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The Cycle of Recycle - back in the yard

global market
Reducing your returns rate can seriously increase your profit.
In this second article, USA based auto recycler, David Vercauteren takes a look at what happens once the salvage gets back to the yard. Although written for the American market, this article, which we are running over three months is as valid for the UK auto recycler as his American counterparts. Read on, if you want to seriously reduce your returns rate!

Salvage is towed to the yard and the breakdown begins. Inventory‘s position is to critique the buy, not to find profit on the vehicle. Of course there is an exception in some hard to find parts, from high end vehicles that can turn a pretty bizarre profit if you know what they are. The inventory inspection must be very accurate with damage codes, with decoding parts and tags, and also looking over the salvage for anything the buyer may have missed.

This requires someone who has integrity and truth written in there soul. This is important to the Cycle of Recycling because the customer expects the truth and if they do not get the truth, they will return it. One more time, they will return it and that will cost you! A good inventory person will also think about the Physics of the crash to reduce the amount of damaged parts inventoried, much like the buyer thought when he did his projection of profit.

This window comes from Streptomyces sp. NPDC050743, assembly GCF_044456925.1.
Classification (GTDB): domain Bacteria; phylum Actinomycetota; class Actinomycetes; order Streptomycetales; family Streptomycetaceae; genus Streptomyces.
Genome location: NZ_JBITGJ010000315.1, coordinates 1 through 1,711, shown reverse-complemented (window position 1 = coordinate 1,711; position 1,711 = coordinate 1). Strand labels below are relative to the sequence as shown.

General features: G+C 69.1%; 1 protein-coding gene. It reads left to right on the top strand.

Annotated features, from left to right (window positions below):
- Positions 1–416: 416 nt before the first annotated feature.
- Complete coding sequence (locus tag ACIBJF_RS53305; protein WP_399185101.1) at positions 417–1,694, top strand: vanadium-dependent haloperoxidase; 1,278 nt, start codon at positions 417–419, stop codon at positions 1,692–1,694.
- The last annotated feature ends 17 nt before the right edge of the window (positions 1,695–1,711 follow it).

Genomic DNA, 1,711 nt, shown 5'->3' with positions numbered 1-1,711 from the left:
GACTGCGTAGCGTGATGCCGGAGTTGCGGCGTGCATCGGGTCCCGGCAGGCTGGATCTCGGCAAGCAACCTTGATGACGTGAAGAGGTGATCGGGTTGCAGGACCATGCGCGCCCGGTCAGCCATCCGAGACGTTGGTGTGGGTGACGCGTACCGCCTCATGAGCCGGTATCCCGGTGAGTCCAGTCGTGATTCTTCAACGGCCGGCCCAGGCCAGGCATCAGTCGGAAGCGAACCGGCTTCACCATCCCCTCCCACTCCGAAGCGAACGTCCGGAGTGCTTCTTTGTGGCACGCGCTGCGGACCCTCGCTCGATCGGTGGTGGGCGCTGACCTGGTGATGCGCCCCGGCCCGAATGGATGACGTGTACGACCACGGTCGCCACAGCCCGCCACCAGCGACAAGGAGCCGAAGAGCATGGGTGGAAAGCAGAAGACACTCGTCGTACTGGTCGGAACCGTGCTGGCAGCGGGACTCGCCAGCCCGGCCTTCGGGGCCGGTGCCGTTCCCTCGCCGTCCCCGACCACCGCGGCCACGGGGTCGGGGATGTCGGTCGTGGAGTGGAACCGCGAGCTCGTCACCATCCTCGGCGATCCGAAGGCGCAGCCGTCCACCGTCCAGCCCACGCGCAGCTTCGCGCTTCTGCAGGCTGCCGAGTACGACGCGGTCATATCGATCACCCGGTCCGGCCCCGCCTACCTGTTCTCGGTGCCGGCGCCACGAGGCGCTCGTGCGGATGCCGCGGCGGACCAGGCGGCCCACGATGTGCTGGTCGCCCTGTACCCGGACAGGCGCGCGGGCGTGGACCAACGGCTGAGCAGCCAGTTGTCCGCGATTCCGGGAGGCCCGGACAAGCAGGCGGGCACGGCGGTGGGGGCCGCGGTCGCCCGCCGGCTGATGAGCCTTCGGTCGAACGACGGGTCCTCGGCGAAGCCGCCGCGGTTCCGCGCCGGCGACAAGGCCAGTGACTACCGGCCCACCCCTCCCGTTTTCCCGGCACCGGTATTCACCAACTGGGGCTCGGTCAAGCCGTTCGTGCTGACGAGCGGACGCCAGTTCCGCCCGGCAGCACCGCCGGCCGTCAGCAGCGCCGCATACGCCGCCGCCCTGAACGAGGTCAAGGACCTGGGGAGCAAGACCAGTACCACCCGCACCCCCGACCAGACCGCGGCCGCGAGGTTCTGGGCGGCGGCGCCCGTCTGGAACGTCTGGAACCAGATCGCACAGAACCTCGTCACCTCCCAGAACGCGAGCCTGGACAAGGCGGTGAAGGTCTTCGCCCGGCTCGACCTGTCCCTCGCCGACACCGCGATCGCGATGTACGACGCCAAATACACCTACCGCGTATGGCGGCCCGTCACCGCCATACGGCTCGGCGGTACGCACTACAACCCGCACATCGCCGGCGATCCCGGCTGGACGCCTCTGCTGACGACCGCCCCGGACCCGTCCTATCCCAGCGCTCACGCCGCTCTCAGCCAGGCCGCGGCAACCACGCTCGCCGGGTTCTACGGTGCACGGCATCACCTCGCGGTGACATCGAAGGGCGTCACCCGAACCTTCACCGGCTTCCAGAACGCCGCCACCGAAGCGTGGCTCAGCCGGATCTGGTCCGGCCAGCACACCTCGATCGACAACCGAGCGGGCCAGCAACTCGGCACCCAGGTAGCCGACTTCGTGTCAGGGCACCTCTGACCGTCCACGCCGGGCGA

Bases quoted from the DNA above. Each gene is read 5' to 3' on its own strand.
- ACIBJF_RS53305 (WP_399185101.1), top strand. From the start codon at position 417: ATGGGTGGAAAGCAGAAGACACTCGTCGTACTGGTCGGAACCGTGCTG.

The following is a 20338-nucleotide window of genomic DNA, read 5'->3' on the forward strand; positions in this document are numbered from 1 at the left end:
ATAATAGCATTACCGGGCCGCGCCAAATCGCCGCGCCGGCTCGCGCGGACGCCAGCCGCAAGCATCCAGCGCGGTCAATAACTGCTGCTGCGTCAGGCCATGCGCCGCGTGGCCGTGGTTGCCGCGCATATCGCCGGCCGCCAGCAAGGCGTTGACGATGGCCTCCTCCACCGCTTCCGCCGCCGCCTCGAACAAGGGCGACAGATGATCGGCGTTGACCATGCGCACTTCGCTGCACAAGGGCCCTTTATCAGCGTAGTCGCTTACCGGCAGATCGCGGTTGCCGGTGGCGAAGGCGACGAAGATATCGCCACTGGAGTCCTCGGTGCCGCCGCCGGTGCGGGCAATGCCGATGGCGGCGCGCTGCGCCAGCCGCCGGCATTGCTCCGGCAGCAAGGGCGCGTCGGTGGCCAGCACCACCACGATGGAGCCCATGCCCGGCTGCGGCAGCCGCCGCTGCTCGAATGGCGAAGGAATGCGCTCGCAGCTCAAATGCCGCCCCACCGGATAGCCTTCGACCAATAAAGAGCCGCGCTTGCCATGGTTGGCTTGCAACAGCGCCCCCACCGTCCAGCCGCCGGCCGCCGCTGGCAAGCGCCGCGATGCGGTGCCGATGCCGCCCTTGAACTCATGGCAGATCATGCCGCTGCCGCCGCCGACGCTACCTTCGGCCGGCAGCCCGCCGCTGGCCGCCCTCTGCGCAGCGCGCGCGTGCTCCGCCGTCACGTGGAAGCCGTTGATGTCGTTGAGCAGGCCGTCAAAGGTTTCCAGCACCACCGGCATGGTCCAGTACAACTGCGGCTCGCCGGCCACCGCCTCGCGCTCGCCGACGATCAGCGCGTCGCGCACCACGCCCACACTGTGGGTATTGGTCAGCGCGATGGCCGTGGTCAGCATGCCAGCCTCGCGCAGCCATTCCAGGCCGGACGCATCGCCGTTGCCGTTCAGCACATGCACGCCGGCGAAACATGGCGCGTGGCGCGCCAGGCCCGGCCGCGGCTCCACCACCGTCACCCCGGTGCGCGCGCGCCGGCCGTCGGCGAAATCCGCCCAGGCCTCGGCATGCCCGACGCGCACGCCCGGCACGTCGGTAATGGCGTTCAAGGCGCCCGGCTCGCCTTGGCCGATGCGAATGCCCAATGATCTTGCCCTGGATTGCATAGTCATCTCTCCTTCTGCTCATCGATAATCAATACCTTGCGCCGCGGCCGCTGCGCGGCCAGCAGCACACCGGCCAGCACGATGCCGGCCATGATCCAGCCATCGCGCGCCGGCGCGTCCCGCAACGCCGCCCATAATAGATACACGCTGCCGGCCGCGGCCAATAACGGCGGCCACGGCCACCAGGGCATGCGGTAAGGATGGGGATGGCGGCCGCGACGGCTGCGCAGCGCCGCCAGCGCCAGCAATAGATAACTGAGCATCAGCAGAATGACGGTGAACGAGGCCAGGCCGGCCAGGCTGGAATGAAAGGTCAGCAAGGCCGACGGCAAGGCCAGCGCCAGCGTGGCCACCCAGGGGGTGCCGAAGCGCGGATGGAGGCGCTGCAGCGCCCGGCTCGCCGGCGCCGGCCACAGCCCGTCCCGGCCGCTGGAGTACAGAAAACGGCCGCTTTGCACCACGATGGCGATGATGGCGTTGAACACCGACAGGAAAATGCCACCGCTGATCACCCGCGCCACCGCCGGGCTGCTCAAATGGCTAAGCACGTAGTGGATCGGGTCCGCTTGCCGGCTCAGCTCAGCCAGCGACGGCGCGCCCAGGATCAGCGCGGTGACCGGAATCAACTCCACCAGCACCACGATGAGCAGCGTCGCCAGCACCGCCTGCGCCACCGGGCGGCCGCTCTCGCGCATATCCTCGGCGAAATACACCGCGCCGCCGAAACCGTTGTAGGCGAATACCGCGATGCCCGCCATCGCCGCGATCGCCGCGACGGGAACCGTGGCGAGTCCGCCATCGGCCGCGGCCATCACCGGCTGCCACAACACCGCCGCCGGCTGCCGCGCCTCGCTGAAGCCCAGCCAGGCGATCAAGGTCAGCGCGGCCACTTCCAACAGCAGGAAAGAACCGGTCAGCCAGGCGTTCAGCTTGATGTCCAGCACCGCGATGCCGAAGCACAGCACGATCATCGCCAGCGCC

In some cases, an inventory person might not know if certain parts are undamaged and have the dismantler take a look to see if there is any damage. This is not a good idea unless the part is high dollar. You can’t expect a dismantler to make choices with an inspection eye if they are tearing apart vehicle after vehicle. Just don’t include the parts in the inventory and crush it. You’ll be glad you did. Now the vehicle is off to be dismantled.

Andy Latham
With a background in Operations for the Marine Corps and Corporate Sales, David Vercauteren headed into Auto wrecking as a salesman with no experience. He says he found that his returns were way too high and couldn’t understand why. Later JC Cahill, his mentor at the time, would place David in the inventory department to learn more about the backside of the house. He noticed that salespeople, the front of the house, didn’t talk to inventory people and inventory people didn’t talk to salespeople. Why is that? With a background in international operations, sales, and business, he noticed quickly the pros and cons of the local operations for auto wrecking in the area; everything from small yards to corporate yards. David started to visit the yards to see what was working and not working. Today, David is writing a pamphlet called The Inventory Monster to help yards come up with a good foundation for inventory projections on parts and developing open discussions at sales meetings.